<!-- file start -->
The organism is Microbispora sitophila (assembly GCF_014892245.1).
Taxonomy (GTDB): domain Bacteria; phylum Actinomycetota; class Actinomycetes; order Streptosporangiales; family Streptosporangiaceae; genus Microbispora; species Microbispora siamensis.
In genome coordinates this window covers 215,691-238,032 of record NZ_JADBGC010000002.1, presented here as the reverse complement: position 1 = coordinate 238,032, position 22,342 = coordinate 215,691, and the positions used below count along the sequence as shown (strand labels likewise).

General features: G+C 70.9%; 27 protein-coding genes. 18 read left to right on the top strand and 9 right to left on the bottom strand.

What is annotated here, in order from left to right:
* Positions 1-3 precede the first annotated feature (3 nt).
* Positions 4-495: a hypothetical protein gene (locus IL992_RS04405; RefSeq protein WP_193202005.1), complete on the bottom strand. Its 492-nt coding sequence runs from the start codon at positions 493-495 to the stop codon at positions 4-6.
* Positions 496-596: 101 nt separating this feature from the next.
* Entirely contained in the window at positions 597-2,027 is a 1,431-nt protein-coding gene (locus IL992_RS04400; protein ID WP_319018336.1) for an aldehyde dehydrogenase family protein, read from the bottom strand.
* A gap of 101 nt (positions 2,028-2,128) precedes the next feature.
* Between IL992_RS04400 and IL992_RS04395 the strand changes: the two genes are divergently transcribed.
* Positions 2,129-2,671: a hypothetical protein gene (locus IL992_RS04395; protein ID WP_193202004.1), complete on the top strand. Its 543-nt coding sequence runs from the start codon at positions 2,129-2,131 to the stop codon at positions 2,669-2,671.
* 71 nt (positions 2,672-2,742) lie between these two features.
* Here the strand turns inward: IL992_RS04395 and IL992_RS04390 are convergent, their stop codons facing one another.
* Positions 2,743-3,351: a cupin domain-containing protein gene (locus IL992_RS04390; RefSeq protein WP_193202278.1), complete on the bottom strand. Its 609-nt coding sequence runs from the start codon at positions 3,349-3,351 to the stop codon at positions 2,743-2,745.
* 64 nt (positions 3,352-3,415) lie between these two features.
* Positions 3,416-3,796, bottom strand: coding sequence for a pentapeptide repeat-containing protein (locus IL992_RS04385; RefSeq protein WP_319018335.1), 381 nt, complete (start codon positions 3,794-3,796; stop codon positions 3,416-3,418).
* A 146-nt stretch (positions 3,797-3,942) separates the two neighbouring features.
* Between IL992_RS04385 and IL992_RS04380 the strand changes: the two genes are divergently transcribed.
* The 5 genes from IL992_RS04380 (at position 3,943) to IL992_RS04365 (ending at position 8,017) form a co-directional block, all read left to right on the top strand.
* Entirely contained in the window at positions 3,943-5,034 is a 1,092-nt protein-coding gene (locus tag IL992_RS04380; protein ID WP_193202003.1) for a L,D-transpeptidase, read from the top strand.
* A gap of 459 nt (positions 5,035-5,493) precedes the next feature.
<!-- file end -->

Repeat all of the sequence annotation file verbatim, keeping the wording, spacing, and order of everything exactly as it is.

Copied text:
The organism is Microbispora sitophila (assembly GCF_014892245.1).
Taxonomy (GTDB): domain Bacteria; phylum Actinomycetota; class Actinomycetes; order Streptosporangiales; family Streptosporangiaceae; genus Microbispora; species Microbispora siamensis.
In genome coordinates this window covers 215,691-238,032 of record NZ_JADBGC010000002.1, presented here as the reverse complement: position 1 = coordinate 238,032, position 22,342 = coordinate 215,691, and the positions used below count along the sequence as shown (strand labels likewise).

General features: G+C 70.9%; 27 protein-coding genes. 18 read left to right on the top strand and 9 right to left on the bottom strand.

What is annotated here, in order from left to right:
* Positions 1-3 precede the first annotated feature (3 nt).
* Positions 4-495: a hypothetical protein gene (locus IL992_RS04405; RefSeq protein WP_193202005.1), complete on the bottom strand. Its 492-nt coding sequence runs from the start codon at positions 493-495 to the stop codon at positions 4-6.
* Positions 496-596: 101 nt separating this feature from the next.
* Entirely contained in the window at positions 597-2,027 is a 1,431-nt protein-coding gene (locus IL992_RS04400; protein ID WP_319018336.1) for an aldehyde dehydrogenase family protein, read from the bottom strand.
* A gap of 101 nt (positions 2,028-2,128) precedes the next feature.
* Between IL992_RS04400 and IL992_RS04395 the strand changes: the two genes are divergently transcribed.
* Positions 2,129-2,671: a hypothetical protein gene (locus IL992_RS04395; protein ID WP_193202004.1), complete on the top strand. Its 543-nt coding sequence runs from the start codon at positions 2,129-2,131 to the stop codon at positions 2,669-2,671.
* 71 nt (positions 2,672-2,742) lie between these two features.
* Here the strand turns inward: IL992_RS04395 and IL992_RS04390 are convergent, their stop codons facing one another.
* Positions 2,743-3,351: a cupin domain-containing protein gene (locus IL992_RS04390; RefSeq protein WP_193202278.1), complete on the bottom strand. Its 609-nt coding sequence runs from the start codon at positions 3,349-3,351 to the stop codon at positions 2,743-2,745.
* 64 nt (positions 3,352-3,415) lie between these two features.
* Positions 3,416-3,796, bottom strand: coding sequence for a pentapeptide repeat-containing protein (locus IL992_RS04385; RefSeq protein WP_319018335.1), 381 nt, complete (start codon positions 3,794-3,796; stop codon positions 3,416-3,418).
* A 146-nt stretch (positions 3,797-3,942) separates the two neighbouring features.
* Between IL992_RS04385 and IL992_RS04380 the strand changes: the two genes are divergently transcribed.
* The 5 genes from IL992_RS04380 (at position 3,943) to IL992_RS04365 (ending at position 8,017) form a co-directional block, all read left to right on the top strand.
* Entirely contained in the window at positions 3,943-5,034 is a 1,092-nt protein-coding gene (locus tag IL992_RS04380; protein ID WP_193202003.1) for a L,D-transpeptidase, read from the top strand.
* A gap of 459 nt (positions 5,035-5,493) precedes the next feature.